Sleepers in the Field review – witty wartime drama without the heroics

The Questors, London
A deliberately unromantic view of the second world war as experienced by one family provides an antidote to current idealised versions on screen

Defying expectation … Lisa Varty, Claudia Carroll and David Sellar in Sleepers in the Field.
Photograph: Peter Collins

This play by the late, much-admired Peter Whelan, written in 2009 but only now getting its premiere, could hardly come at a better time. As idealised versions of our wartime past dominate cinema screens, Whelan comes up with an honest, truthful account of the mixed reactions of the British people to global conflict and scotches the myth that everyone in the second world war behaved with impeccable heroism.

Whelan’s focus is on a Midlands working-class family in 1941 and, in particular, on daughter Marion. She joins the women’s army, becomes a skilled member of an anti-aircraft unit but is furious that she is confined to identifying enemy planes rather than shooting them down. Marion’s life becomes even more complicated when she falls in love with an introverted captain tormented by the idea that civilians are being wantonly sacrificed to the Luftwaffe. That, however, is only one example of the way Whelan’s people defy expectation. Marion’s dad despises Churchill and constantly rakes up his peacetime record, her antisemitic mum treats a Czech refugee with calculated coldness and a profiteering neighbour makes a tidy sum out of the scrap-metal trade.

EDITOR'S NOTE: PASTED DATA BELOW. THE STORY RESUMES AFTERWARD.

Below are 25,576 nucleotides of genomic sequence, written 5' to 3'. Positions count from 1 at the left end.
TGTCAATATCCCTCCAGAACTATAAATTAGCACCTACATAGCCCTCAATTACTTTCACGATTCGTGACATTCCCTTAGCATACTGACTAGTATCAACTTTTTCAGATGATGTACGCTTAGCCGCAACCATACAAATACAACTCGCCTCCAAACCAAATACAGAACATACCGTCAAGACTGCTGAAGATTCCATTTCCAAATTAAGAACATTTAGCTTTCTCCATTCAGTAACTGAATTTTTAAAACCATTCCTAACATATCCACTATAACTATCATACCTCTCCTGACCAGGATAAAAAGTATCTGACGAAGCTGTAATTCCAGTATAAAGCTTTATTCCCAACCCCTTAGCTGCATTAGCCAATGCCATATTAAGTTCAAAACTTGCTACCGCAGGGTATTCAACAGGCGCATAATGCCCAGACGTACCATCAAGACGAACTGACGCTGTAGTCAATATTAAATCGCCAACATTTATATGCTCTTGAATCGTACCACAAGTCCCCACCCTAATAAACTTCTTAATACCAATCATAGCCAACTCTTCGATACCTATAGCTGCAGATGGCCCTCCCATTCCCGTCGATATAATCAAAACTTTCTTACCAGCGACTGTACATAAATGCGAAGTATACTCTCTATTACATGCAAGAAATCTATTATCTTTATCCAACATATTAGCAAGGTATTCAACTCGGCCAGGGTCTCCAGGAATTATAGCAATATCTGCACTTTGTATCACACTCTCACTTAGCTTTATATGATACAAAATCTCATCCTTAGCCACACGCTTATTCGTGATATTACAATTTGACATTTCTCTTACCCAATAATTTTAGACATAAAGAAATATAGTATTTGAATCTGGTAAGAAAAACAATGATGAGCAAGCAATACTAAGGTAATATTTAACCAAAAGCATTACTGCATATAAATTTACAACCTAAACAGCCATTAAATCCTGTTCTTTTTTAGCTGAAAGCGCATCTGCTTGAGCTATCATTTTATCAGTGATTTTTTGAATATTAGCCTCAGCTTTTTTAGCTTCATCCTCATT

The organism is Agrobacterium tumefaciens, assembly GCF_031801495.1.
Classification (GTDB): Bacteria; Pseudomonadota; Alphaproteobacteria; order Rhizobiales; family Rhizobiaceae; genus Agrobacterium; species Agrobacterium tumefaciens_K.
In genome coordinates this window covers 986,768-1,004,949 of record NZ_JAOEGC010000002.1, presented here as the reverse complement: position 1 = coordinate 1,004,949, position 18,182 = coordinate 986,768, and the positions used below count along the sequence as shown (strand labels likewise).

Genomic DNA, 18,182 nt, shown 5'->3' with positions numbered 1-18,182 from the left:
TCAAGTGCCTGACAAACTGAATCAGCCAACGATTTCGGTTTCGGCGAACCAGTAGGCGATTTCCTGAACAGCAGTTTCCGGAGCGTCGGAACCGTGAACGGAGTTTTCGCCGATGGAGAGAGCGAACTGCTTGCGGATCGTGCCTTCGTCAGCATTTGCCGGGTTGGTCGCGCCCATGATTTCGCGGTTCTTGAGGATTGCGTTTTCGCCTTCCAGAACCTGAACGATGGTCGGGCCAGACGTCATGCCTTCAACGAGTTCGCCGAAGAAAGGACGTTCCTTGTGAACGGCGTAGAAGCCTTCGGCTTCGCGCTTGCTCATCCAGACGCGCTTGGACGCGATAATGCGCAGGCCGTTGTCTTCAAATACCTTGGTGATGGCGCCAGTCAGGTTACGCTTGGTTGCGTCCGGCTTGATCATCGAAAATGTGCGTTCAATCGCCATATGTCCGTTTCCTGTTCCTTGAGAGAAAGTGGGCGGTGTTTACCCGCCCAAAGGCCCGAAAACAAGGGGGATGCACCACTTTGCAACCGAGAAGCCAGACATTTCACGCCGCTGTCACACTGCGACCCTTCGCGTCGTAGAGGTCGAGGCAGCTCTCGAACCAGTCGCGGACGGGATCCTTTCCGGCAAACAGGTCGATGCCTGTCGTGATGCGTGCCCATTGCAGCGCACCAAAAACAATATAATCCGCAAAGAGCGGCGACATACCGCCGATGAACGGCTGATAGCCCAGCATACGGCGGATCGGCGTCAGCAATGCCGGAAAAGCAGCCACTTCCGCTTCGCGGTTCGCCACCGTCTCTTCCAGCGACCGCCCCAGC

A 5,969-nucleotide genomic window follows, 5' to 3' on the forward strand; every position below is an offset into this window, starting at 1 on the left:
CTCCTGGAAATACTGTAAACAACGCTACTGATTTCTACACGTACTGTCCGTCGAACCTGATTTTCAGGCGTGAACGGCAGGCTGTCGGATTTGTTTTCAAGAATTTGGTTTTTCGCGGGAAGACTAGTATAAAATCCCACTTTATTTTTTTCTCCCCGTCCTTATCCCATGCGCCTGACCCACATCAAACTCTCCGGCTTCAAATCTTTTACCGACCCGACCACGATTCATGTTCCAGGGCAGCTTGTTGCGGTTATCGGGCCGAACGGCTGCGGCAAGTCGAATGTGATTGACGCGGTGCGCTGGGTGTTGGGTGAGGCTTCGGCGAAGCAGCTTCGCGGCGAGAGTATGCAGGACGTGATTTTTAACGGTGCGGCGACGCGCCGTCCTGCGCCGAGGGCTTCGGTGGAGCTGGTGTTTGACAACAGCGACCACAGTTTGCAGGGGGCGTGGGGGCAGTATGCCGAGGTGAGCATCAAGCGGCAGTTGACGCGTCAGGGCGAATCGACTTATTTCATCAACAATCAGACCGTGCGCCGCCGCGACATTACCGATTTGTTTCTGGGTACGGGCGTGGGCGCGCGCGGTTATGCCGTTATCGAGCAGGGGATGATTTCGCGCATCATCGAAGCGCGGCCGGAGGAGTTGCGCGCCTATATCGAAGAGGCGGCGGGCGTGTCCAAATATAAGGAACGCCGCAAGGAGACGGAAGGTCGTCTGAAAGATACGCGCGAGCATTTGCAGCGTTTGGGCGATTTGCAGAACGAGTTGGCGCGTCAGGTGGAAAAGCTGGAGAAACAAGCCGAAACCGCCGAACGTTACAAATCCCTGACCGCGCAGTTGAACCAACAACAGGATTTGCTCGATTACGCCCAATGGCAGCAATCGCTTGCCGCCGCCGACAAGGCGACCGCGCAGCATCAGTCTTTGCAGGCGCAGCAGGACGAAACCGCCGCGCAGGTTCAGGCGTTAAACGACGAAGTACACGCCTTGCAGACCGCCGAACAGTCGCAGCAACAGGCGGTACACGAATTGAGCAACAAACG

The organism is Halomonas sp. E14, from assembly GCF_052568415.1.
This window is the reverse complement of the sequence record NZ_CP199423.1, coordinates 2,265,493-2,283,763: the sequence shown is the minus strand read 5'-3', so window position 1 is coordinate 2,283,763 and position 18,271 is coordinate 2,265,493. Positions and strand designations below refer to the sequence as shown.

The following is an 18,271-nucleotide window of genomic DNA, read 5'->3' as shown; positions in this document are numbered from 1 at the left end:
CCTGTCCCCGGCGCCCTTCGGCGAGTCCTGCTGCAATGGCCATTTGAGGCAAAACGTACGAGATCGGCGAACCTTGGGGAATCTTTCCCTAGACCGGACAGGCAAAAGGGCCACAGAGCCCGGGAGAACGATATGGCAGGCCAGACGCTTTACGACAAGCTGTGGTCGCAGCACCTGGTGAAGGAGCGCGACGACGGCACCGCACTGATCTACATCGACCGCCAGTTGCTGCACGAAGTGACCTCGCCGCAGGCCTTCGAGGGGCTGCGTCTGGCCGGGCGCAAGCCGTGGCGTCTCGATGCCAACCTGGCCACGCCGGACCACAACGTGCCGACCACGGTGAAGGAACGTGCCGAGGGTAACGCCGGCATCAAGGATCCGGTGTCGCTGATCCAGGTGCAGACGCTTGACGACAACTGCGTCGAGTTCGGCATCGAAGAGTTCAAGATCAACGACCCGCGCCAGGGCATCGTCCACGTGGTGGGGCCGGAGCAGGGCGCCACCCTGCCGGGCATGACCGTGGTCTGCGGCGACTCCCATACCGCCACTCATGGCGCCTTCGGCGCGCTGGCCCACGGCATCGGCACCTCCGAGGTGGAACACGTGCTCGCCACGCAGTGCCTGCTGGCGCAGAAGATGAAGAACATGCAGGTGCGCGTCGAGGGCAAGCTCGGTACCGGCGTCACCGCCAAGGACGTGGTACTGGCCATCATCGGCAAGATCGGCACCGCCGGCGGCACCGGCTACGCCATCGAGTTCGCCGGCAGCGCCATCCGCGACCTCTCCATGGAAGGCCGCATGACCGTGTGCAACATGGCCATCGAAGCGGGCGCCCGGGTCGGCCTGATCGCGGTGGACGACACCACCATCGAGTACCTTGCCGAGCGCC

The story takes time to get going and Whelan never makes enough of the point that Brits themselves, through appeasement, helped to create the fascist monsters they are fighting.

But Whelan writes with wit, as when a character remarks of Marion’s absentee lover, “Other ranks desert, officers are overdue.” As he showed in his study of a group of Lancashire lads who enlisted in the first world war, The Accrington Pals, Whelan also has the rare capacity to write about working-class people without either sentimentalising or patronising them.

John Davey’s production for this enterprising west London amateur theatre, with which Whelan was involved for half a century, is alive to every nuance of this deliberately unromantic drama and is exceptionally well acted by Claudia Carroll as the strong-minded Marion, Felix Grainger as her tormented lover and Robin Ingram as a sadly silent, bounced Czech.

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